Whenever I go on my iPhone to make a hotel reservation there are always the normal questions: destination, dates of travel, and number of guests. Upon entering “two adults/three children,” three scroll-down menus appear asking for the age of each of the children. Even though I am an honest person, I have a confession about answering those three simple age-questions. Sometimes I don’t put my children’s actual ages. I put the ages my children were when if I had the ability I would have stopped them from growing. Do you remember your children at that (those) ages? When you would have loved to have hit life’s “imaginary pause button” and they would have stayed that way forever? Instead of 16, 13, and 9, I sometimes put 11, 9, and 4. Those were the ages.
Joy fills my heart when I remember those days, when I see those photographs. When I remember those vacations and when I pass “Land of the Dragons” at Busch Gardens. Those were great days.
Anna turned 16 today, Sophie has grown so much in height and maturity this past year, and Laura will be ten in December. Time is moving on. There is a lot I miss. All parents face this, but as our children grow we have a choice. I can give myself to nostalgia and memories and miss the opportunities that a new day offers, or I can allow my relationship to grow and change and find new joys that exist with older children. Things will never be the same. They will never be 11, 9, and 4 again. No more Chick-Fil-A play spaces or toddler slides at Water Country USA. I can’t go back. But, there is so much that offers joy today. A Ghost Walk in Williamsburg at 10 o’clock at night. This wasn’t possible at 11, 9, and 4. A nice dinner at a “fancy” restaurant. This wasn’t possible when my children were still throwing Gerber Puffs.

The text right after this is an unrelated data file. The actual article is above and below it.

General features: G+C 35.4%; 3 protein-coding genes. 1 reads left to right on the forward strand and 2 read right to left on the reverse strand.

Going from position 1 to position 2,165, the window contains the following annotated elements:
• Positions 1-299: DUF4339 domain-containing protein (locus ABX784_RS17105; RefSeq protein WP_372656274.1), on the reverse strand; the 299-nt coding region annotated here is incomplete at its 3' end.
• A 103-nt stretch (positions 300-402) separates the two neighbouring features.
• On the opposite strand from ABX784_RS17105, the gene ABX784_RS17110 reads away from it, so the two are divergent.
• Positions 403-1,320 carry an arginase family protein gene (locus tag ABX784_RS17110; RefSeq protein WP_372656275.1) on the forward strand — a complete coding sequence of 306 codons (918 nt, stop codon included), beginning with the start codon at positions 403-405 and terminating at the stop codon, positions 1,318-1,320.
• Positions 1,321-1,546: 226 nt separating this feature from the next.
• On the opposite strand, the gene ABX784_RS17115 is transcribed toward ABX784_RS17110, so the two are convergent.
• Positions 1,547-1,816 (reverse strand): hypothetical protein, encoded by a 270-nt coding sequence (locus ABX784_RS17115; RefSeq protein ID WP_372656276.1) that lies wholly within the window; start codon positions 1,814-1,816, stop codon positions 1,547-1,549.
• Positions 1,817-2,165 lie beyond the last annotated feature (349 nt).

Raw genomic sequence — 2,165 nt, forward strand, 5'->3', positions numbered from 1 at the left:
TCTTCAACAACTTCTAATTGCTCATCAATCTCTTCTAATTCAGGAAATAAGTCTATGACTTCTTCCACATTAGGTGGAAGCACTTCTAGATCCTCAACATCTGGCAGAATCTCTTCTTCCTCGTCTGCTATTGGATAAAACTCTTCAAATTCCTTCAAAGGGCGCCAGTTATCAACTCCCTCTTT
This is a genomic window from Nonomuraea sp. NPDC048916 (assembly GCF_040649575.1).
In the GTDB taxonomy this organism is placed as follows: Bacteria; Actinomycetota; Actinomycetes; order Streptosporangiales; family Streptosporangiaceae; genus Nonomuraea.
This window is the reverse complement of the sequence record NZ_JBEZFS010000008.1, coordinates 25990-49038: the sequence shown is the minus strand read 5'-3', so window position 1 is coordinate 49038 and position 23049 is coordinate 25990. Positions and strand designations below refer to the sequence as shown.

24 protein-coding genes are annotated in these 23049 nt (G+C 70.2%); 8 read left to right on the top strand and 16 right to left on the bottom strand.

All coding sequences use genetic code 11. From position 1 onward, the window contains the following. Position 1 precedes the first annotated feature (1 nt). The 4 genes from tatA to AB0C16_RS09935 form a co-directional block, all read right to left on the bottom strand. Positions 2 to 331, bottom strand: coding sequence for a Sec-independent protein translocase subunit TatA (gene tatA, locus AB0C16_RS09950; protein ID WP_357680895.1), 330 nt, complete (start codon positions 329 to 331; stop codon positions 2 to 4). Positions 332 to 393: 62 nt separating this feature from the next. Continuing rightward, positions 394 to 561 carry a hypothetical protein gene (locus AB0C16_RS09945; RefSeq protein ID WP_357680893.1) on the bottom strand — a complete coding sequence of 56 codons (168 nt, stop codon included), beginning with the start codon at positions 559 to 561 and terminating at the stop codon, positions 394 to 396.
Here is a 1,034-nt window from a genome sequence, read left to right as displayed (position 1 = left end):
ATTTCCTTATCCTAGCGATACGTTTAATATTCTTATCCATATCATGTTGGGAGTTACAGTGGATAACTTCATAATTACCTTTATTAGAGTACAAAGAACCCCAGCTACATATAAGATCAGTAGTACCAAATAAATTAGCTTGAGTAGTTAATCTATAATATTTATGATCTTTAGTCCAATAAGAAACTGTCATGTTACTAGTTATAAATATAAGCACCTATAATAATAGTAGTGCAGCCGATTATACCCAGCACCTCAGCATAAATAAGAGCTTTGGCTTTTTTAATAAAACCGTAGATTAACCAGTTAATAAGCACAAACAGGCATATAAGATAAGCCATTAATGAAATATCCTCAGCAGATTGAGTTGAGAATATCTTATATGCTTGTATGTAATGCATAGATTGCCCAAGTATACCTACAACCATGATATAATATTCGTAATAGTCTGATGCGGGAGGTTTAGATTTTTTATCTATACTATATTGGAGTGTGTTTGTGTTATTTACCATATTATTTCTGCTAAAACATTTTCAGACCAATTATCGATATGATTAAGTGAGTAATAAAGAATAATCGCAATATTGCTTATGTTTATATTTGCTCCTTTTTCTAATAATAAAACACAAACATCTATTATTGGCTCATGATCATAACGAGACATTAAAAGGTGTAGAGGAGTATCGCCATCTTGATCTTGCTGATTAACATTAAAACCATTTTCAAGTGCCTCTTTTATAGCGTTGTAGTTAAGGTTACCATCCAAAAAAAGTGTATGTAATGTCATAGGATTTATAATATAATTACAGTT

I could miss all the new joys and hopes and possibilities by trying to bring back the past, the way it was, and if I try hard enough to bring it back it will destroy what I have now.
I know parents who refuse to have a growing relationship with growing children, and I know parents (and grandparents) who are willing to adjust and change and move into the future. The difference between the two is the difference between death and life.
The same is true of churches. In our changing world it is a reality that we cannot go back to the way things once were. For good or bad, through celebrations and failures, time moves on in the midst of a changing world. The question is the same. Will a church live with a nostalgic backward gaze or be willing to change and grow and move with new possibilities?
Our God is the God of new life and renewed hope. I feel that hope this morning. My children are growing, I honestly could never fathom having a 16 year old. And what I have learned is that at every turn there is hope and joy. Thanks be to God.